The Mayors collectively wrote to Minister Mahuta asking her to withdraw the ad which was considered inaccurate and insulting. The answer, a firm no.
Let’s have a look at the advertisement (click to view).
This discussion is about drinking water in the first instance, however in the add the assumption is we don’t have good water and that’s simply not correct in most parts of New Zealand.
“The imported trout will be grumpy, a sad sight to see”. Catch him and cook him I say.
Up until now this entire proposal has focused on clean drinking water, where did dirty ducks and imported trout come from
“Manus won’t be clean…” what on earth does that mean in the context of this discussion.
“Unable to have a shower…” really, what part of New Zealand are you talking about here?
Clearly it’s not the West Coast. This type of nonsense is not even OK to feed to our kindergartens.
The $3.5 million would have been better deployed to pay redundancy to the ever-growing public relations team that works for government.
Now let’s look at the information for each district just released by DIA on its website. Government says that in Buller the current cost of three Waters is $1,620 per user per annum.
Buller’s total average rate is $1,815.
Government says that with reform the cost to each Buller user will be $1,640.
Government says that if there was no reform this goes to $8,698 per user per year.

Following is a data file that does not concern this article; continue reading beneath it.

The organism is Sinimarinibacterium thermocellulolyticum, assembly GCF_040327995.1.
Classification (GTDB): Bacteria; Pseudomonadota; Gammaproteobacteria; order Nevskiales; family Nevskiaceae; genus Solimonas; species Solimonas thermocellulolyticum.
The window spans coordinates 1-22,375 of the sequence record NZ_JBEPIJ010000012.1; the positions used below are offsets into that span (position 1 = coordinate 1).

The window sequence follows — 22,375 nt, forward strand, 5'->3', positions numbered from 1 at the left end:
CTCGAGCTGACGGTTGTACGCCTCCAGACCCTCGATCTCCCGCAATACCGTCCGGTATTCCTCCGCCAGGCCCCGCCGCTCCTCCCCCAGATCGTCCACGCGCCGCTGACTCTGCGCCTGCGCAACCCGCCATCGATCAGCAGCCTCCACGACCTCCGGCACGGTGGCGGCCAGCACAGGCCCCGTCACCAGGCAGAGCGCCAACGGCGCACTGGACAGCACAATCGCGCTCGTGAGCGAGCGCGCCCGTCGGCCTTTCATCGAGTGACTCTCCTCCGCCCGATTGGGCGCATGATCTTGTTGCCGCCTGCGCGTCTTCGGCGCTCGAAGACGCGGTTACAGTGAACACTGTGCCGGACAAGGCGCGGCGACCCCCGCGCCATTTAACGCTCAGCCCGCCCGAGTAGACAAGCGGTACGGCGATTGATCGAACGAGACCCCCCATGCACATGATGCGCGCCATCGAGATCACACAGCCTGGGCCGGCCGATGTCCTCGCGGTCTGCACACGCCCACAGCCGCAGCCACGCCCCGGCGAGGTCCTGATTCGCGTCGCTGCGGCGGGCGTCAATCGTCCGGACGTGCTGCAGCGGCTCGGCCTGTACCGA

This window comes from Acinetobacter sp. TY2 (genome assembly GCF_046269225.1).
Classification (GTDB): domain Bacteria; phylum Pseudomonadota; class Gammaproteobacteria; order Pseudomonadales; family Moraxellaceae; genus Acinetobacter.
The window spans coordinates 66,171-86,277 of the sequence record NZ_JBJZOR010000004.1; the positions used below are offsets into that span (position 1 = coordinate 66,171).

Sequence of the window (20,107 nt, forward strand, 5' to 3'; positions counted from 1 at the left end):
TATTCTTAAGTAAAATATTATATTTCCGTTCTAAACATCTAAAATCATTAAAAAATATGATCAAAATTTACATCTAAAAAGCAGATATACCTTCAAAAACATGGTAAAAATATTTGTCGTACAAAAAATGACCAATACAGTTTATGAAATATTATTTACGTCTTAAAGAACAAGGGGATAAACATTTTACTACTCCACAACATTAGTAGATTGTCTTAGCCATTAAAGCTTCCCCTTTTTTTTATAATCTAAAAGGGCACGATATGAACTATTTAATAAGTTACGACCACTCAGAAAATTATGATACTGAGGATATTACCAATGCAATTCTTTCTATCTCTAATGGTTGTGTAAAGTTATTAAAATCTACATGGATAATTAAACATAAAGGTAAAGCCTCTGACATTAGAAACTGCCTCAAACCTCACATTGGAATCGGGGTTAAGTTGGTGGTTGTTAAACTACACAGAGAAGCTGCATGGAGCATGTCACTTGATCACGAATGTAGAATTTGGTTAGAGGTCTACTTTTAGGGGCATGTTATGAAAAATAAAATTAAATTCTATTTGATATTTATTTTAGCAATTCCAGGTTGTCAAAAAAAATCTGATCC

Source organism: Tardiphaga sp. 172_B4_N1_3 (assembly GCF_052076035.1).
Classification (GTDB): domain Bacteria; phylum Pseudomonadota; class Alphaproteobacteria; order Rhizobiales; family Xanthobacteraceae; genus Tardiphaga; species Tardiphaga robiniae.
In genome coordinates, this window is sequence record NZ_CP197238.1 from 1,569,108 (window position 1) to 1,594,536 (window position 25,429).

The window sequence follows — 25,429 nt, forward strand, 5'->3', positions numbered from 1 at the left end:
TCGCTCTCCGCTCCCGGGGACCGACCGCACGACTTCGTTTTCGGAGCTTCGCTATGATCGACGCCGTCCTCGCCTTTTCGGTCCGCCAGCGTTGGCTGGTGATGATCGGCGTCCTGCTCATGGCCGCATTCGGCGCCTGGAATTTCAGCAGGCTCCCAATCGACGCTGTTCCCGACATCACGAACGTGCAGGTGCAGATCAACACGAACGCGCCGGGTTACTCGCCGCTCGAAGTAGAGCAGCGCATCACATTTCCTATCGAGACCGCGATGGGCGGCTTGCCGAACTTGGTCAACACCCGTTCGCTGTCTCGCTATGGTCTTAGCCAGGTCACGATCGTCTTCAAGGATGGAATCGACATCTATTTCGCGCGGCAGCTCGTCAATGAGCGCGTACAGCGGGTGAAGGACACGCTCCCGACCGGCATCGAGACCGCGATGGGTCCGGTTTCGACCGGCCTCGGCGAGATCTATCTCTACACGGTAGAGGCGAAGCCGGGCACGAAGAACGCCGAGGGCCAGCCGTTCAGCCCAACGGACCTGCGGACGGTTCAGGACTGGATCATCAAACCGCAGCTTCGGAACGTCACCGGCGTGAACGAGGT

We move on to the Grey District where the government says of the current cost of Three Waters is $1,160 per user PA.
With reform the three waters cost will rise to $1,640 identical to Buller.
With no reform Government says the cost will be the same as Buller at $8,690 per user PA.
And then we move to Westland where governments say the current cost of three Waters is $2,140 per year per user.
Note the average rate is $3,030.
With reform the bill from the water regulator will be the same as Buller and Grey $1,640.
With no reform after going through all of the numbers, guess what, it’s $8,690 PA per user, the same as Buller and Grey districts.
Are you confused?
I’m not surprised. My take at present is the bar has been set far too high by government for the regulator and New Zealand won’t be able to afford it. In reality it will add $160 billion to the country’s debt which is more than the current net government debt.
There has been a concentrated effort to sell the positives of this scheme with no effort to establish and discuss the risks and the increase in water charges that will arise.
The ratepayers of each district on the coast will struggle with the concept of having their assets taken and being billed with large increases from the water regulator. Bills they will have no control over, where at present elections bring about accountability.
Here’s where I see it at present, nothing has been put to our council seeking any form of decision.
I doubt if I will be able to put my hand on my heart and try to sell this proposal to my councillors, but more important to our community, as you are the owners of the assets and will pay the increased cost of water via bills from the water regulator.